To the head baker of Sweet Eats Bake Shop, gluten-free, sugar-free, and vegan desserts should be every bit as flavorsome as their sugar-filled counterparts. She whips ups all her tasty treats from scratch, and instead of relying on chemically derived sugar substitutes, she swaps in organic agave nectar, honey, and fruit juices, and replaces vegetable oil with pumpkin or applesauce. To further refine her wide variety of tasty treats—including cupcakes, moon pies, cookies, and fudge—she mixes in unsalted creamery butter and fresh-fruit purees from local farmers. Her mouthwatering baked goods hit the road in their food truck and can sweeten special occasions, such as birthdays, weddings, or graduations.
Since 1954, dough-sculpting artisans at LaRosa’s have crafted a menu of delectable Italian specialties using heaps of fresh ingredients and a family recipe. An array of tasty pies awaits hungry visitors, from the double pepperoni ($5.99–$14.99) to the buffalo chicken, which entertains a devoted entourage of black olives, tomatoes, and jalapeños ($6.79–$19.99). Customers can also hire toppings for freelance work on pizzas of their own creation ($4.79–$12.99 plus toppings). Shy meats and veggies hide inside calzones, such as the Philly cheesesteak calzone, which provides a toasted cavern of shelter for sirloin, white cheddar, onions, and stray cheese ($5.99). In addition, LaRosa’s boasts a spectrum of hoagys, salads, and pasta and offers a sweet adieu to finished meals with a dessert of Italian crème cake ($4.89) or cinnamon-sugar dippers ($3.99).
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Sandwich lovers at Submarine House share juicy East Coast–style delicacies, slinging out crowd-pleasing ultra-stacked cheesesteaks and toasted deli subs. A staple of the shop, the cheesesteak packs grilled steak with enough protein to beef up Gumby and tops it with melted cheese and a sauce of mayonnaise, vinegar dressing, and hot-pepper relish ($5.59 for an 8"). Extend sandwiches mouthward with upgrades such as extra meat and cheese, mushrooms, or Italian-ized steaks slathered with marinara and pepperoni ($5.79+ for an 8"). Another NYC-inspired lunch, the regular sub slices salami onto a baked Italian bun ($4.99 for an 8"), and fresh deli sandwiches pep up turkey, ham, or veggies with a kick of house-made sauce ($4.99+ for an 8"). A selection of crispy pizzas ($6.79+), spicy wings ($6.99 for 8), and gyros ($5.19+) round out the shop’s sandwich-dominated menu, just as a strobe light rounds out a strong State of the Union speech.
The pit master at World Bar-B-Que works hard slow-cooking Carolina-style pulled pork, Texas brisket, and St. Louis–style pork ribs, imbuing each meat with distinctive barbecue bark and deep, smoky flavors. After the cuts have smoked for 6–15 hours, diners take over with finishing touches, adorning their choice of meats with sauces such as sweet-and-spicy blackberry habanero and classic sides such as potato salad and baked beans. They can also forge everything from smoked and beer-soaked burgers to authentic Cuban sandwiches.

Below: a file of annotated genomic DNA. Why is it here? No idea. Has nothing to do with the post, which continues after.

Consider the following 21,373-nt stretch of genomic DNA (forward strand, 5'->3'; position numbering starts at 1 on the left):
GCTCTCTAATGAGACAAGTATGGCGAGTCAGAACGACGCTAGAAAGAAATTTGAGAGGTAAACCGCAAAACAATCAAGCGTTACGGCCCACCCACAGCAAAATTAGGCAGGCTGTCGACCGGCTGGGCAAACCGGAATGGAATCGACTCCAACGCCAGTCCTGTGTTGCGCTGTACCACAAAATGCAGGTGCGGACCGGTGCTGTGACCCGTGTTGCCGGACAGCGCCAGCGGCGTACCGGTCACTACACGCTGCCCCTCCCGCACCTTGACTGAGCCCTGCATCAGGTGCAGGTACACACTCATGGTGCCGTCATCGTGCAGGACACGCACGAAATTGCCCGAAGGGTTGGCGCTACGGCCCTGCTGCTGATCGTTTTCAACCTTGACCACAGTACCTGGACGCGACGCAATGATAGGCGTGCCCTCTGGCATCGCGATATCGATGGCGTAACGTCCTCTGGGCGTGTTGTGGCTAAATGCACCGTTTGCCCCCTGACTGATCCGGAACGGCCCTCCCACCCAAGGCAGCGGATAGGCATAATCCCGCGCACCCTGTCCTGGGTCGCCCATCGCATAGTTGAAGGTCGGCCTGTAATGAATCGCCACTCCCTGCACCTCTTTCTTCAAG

On certain nights, patrons can finish off meaty cuts and showcase their singing chops with open-mic and karaoke sessions. The generous eatery also sets aside one day a week for a "World Invasion"—a chance for local groups, charitable organizations, or extraterrestrial barbecue-reconnaissance parties to take over the restaurant and receive a portion of the evening's sales.
An aviation-themed pizzeria, Christy's Family Pizzeria battles hunger with freshly baked flying dough saucers and a menu that promises squadrons of sandwiches, burgers, and salads. Bite into a 9-inch Butcher Shop specialty pizza ($11.45), stacked with pepperoni and bacon and wrapped in nutritious newspaper, or sample a 9-inc Farmer's Market pizza ($11.45) that saves you the work of growing mushrooms, banana peppers, and baked dough yourself. Oven-born Italian hoagies ($5.25/half) jostle with grill fruits such as cheeseburgers ($4.35) and chopped sirloin ($5.25) for the favor of omnivores hungrily eyeing the menu. Patrons can stay to savor Christy's casual ambiance or hurry home with a specialty pie to share with the ghosts in their refrigerators.
Smashburger isn't just the name?it's the way chefs, otherwise known as Burger Smashers, cook every burger. First, they form never-frozen, 100% Certified Angus Beef into a giant meatball. Then they season it, place it on a butter-glazed grill, and smash it into a patty. The process caramelizes the beef, locking in flavor while keeping the meat juicy and tender. Each slab is then sandwiched in an artisan bun and is turned into one of an array of standard burgers or locally inspired specialties unique to each market.
This handcrafting approach typifies everything else the restaurant does, from blending handspun shakes to hand painting Smashburger's logo onto every beverage cup. Letting its food stand for itself and relying mostly on word of mouth for advertising, the Smashburger franchise expanded from one restaurant in 2007 to 220 today, with its swift growth from zero to 100 stores making it one of the nation's fastest-growing restaurant companies. This rapid development even caught the attention of Forbes and Inc. along the way.